Reviewing the arch of HMA’s education and engagement efforts, we identify five unifying principles:
Principle I: Reduce Conflicts of Interest in Trading
Conflicts of interest in the capital markets are unavoidable, but the costs to investors can be significant. HMA’s efforts to reduce costs and conflicts of interest that harm investors currently include working to:
- Support Modernizing Best Execution Obligations for Brokers and Investors
- Support Reducing Distortions Caused by Routing Incentives, Including Through Improved Disclosure and Prohibitions
- Support Modernizing the Order Protection Rule
- Support Modernizing Execution Quality Reporting (e.g., Rule 606 and NBBO)
- Support Separating Research and Trading Considerations, Including Through Ending Broker-Compelled Bundling (aka Ending SIFMA’s MiFID II No Action Letter)
- Oppose Post-Trade Name Give Up
Principle II: Improve Timely Access to Essential Market Information
Timely access to essential market information is the lifeblood of fair, orderly, and efficient markets, as well as effective oversight of them. HMA’s efforts to promote the timely access of essential market information, currently include working to:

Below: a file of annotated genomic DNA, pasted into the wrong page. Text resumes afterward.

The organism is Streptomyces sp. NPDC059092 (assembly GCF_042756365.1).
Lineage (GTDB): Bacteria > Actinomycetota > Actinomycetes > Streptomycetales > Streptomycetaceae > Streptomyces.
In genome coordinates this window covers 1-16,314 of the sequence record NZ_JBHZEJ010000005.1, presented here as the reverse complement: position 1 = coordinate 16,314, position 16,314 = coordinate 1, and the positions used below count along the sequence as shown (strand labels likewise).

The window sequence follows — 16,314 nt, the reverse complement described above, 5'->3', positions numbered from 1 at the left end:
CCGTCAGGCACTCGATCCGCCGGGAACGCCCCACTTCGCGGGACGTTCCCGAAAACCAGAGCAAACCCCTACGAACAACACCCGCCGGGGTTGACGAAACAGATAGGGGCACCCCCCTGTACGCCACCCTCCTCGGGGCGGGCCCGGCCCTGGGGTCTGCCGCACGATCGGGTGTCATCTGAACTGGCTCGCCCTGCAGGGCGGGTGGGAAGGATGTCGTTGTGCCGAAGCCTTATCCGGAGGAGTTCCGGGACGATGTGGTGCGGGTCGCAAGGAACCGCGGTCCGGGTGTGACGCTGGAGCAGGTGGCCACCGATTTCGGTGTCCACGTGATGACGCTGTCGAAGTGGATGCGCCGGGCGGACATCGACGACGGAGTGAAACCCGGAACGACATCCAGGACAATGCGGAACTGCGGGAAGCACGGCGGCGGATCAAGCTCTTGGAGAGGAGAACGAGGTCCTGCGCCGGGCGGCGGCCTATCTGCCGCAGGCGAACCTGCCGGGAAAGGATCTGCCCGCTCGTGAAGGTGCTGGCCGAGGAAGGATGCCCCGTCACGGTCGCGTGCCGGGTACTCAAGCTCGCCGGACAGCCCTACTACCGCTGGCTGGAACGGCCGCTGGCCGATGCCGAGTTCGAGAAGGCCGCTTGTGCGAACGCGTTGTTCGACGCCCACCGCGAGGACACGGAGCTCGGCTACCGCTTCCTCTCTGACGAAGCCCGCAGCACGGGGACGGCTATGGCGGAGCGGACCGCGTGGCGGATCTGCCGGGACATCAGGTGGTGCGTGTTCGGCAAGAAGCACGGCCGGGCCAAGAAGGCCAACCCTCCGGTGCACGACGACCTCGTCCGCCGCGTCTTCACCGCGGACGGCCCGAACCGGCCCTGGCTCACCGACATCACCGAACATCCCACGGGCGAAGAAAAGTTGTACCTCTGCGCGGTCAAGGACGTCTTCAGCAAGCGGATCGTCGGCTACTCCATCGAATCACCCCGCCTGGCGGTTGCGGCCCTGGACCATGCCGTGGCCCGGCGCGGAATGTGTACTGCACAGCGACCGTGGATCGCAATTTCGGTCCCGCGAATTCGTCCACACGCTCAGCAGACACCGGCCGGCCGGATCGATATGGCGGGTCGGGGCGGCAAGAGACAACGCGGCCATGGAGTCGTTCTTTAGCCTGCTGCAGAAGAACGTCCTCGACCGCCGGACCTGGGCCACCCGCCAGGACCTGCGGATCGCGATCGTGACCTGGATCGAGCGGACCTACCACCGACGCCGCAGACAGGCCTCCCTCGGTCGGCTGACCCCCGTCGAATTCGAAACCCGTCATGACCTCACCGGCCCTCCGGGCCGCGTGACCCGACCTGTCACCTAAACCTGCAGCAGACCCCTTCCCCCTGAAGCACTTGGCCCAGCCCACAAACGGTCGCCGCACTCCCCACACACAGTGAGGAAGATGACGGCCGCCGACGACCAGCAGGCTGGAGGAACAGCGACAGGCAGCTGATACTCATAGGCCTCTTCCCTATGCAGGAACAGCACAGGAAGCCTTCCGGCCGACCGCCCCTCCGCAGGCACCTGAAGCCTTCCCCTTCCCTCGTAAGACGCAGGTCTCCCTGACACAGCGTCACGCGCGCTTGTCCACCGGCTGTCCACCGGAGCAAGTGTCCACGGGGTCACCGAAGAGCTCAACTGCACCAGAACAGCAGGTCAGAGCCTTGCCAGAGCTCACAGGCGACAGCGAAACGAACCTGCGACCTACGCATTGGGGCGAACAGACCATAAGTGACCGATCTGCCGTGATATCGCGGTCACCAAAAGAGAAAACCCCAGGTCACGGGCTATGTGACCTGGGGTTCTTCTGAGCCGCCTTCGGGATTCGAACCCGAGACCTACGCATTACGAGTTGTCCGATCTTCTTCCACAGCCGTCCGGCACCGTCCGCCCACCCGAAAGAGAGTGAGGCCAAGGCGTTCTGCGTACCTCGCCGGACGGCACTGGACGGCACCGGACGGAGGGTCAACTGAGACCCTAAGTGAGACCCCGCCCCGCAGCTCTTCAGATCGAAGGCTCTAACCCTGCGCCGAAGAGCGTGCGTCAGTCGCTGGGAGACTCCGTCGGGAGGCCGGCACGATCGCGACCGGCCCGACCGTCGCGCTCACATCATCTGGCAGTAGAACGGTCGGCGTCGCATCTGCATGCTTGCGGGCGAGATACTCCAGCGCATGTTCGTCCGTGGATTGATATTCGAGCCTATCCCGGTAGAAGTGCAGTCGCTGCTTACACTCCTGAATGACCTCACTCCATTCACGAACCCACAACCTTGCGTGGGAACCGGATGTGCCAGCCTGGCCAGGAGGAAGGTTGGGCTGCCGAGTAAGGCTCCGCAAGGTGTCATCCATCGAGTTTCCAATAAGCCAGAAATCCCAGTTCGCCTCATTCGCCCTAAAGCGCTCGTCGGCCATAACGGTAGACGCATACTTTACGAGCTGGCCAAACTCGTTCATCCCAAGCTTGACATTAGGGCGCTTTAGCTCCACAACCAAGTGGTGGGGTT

- Equities: Urge Inclusion of Odd-lot Information on the Public Market Data Stream (SIPs)
- Equities: Urge Regulators to Collect and Analyze Complete and Accurate Market Information (Including the CAT)
- Equities: Support Timely Position Reporting
- Equities: Support Disclosure of Securities Lending Information
- Fixed Income: Oppose Delayed Block Trade Reporting
- Fixed Income: Oppose Creation of FINRA Corporate Bond Reference Database
- Treasuries and Derivatives: Support Pre-Trade Price Transparency
- Treasuries and Derivatives: Support Comprehensive Dissemination of Post-Trade Details
- Treasuries and Derivatives: Oppose Delayed “Block” Reporting
- Treasuries and Derivatives: Urge Regulators to Collect and Analyze Complete and Accurate Market Information (MIDAS for Treasury and CFTC)
Principle III: Modernize Regulation of Trading Venues
The oversight of essential market centers has not kept up with the evolution of the markets themselves, including the conversion from non-profit to for-profit, shareholder-owned ventures. Further, the proliferation of ATSs and electronic trading in asset classes beyond equities (e.g., fixed income and crypto) begets a need for updating them. HMA’s efforts to modernize trading venue regulation include working to: